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I'm a paranoid dog mom

1440 Views 15 Replies 7 Participants Last post by  Kensi
My dog listens fine on a dragging lead. I tried removing it once before, but reliability decreased, so I put it back on, and have been doing some focused "off-leash" reliability training. How do you know when your dog is ready to have it removed? All our fencing is barbed wire for the cows, (except for the goat field, and I don't trust the billy with her lol) so I can't put her in a big fenced area to test it.
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Honestly? It's a leap of faith at some point. But I guess the more important question is this: What additional positive experience are you hoping/expecting that your dog will gain from being totally 'off leash'? If your dog is getting sufficient mental + physical exercise, then I don't see the absolute necessity to push beyond your comfort level & allow full off leash freedom in an unsecured area. What's the harm if she has to drag a leash? or be on a long line? Depending on your immediate vicinity & environment, pushing the card & potentially 'losing' her could be a huge deal, or not much of a problem in the least (as long as she wanders home at some point) So... it's pretty much up to you. If you're worried - keep her on leash & don't worry about depriving your dog of some sort of magical dog experience. As long as she's happy, healthy & you provide proper enrichment experiences that allow her to 'dog' from time to time, then I think it's all good.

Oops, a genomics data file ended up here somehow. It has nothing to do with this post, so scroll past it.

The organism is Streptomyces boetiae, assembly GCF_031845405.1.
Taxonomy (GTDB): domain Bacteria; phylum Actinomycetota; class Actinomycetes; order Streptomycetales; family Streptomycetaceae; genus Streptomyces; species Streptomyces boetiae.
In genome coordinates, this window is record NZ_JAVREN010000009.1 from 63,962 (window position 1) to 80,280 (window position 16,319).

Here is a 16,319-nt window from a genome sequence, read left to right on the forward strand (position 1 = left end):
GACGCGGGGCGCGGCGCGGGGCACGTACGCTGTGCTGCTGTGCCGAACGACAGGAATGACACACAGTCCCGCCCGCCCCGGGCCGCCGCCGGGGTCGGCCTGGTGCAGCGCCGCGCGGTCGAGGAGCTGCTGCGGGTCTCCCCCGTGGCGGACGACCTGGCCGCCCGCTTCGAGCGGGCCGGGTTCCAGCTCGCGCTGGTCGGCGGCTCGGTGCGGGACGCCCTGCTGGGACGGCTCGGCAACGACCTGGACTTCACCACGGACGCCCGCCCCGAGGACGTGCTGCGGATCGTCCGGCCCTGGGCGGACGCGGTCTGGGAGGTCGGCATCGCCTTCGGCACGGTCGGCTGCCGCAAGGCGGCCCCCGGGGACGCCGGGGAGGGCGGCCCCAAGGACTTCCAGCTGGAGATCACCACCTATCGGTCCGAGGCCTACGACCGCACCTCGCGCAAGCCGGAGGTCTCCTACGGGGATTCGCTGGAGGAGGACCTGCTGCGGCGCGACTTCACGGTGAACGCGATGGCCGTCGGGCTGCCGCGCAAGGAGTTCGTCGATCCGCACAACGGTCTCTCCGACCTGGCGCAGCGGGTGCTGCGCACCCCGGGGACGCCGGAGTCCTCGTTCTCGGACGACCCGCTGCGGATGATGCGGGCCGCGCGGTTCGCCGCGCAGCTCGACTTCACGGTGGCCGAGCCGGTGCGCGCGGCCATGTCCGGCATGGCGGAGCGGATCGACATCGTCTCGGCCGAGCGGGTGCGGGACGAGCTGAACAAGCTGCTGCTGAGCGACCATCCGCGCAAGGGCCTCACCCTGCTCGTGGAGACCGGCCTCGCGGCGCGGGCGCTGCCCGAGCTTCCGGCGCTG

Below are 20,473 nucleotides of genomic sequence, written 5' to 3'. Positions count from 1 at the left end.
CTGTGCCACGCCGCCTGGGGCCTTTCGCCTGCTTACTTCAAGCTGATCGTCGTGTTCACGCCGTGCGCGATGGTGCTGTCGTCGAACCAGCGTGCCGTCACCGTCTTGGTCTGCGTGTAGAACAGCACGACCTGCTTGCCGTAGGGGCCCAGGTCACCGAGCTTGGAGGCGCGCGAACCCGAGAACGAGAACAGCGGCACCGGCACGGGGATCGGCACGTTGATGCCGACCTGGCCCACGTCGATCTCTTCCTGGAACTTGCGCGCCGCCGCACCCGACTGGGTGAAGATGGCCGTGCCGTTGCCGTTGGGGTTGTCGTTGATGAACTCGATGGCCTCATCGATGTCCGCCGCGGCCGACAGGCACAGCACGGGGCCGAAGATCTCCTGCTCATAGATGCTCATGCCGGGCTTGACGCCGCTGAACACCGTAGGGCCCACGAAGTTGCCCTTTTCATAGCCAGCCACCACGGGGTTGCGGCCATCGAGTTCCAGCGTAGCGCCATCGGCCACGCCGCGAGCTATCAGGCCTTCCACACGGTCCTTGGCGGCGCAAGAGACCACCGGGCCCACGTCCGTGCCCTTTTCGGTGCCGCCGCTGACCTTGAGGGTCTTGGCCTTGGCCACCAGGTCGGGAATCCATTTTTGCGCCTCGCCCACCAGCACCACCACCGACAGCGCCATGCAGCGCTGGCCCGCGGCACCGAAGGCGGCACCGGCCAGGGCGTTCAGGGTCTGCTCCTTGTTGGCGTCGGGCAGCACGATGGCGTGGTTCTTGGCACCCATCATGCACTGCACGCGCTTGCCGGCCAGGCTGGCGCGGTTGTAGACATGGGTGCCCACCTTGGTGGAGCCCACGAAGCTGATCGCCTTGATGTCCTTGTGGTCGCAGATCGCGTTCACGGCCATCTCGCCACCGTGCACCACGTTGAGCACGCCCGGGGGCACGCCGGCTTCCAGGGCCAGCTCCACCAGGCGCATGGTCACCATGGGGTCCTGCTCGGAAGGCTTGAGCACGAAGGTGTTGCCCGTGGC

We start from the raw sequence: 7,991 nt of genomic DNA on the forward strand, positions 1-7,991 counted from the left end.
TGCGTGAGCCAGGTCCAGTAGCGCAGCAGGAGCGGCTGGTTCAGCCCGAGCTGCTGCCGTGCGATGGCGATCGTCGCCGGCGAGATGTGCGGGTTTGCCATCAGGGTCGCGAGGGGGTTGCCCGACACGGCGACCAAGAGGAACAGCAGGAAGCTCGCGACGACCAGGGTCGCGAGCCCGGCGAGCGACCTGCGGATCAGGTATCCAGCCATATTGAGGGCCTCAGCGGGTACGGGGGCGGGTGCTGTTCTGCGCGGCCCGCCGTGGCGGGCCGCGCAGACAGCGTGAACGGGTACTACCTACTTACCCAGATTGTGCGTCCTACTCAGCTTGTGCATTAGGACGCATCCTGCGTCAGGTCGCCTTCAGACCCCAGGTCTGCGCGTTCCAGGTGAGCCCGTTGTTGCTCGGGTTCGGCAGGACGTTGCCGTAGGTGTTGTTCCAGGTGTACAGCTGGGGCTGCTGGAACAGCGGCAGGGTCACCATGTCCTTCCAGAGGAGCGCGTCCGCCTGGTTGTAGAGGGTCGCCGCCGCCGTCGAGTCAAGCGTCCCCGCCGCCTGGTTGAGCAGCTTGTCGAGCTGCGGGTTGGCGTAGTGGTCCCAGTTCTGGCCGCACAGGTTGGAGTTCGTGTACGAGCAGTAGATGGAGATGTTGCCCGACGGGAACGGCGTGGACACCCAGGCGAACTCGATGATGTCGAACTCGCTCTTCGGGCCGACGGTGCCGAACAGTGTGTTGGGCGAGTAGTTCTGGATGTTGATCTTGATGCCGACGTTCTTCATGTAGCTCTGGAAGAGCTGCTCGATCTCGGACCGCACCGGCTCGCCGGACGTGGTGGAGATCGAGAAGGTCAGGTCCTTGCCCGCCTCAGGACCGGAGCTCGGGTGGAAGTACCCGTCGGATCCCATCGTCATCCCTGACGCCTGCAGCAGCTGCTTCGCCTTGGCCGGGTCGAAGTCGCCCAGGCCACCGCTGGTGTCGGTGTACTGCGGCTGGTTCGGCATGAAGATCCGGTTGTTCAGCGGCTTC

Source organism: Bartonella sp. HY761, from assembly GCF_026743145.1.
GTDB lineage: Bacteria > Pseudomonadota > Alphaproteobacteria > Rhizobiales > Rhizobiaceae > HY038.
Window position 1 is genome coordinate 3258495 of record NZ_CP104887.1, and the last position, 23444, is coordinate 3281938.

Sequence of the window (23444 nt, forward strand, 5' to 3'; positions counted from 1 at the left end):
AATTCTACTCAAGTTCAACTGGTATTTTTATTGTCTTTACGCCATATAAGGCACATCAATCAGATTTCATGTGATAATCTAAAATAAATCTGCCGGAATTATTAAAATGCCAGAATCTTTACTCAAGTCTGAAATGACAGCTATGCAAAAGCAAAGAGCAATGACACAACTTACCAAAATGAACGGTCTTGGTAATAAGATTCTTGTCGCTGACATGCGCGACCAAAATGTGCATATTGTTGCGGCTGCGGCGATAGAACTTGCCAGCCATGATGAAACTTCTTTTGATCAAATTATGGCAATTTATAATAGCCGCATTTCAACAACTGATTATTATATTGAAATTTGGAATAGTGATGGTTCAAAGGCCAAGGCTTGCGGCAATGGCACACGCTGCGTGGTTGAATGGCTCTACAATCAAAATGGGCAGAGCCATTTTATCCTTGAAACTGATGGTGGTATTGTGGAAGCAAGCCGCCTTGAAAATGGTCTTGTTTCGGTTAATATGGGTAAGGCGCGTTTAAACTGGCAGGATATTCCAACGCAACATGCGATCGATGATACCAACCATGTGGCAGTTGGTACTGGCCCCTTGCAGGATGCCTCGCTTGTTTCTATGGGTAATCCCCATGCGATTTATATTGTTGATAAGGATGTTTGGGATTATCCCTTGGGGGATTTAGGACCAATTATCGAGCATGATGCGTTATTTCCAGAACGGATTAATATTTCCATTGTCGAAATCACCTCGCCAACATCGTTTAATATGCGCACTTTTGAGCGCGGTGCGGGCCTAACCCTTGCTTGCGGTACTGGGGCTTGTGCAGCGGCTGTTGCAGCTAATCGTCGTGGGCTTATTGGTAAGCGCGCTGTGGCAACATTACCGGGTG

Well, it would be more convenient for me to have her off leash while doing chores on the farm. It would also be more fun for her if she could hike off-leash with me. And dragging leads are such a hassle, they get stuck on things, or tangle in barbed wire, or scare the horses (I guess they think its a snake lol). I definitely will not do it until I'm sure- as you said, it could turn out to be a huge deal. However, I think in my situation, and with a wicked-high energy border collie/spaniel mix, the benefits outweigh the risks- once she's trained.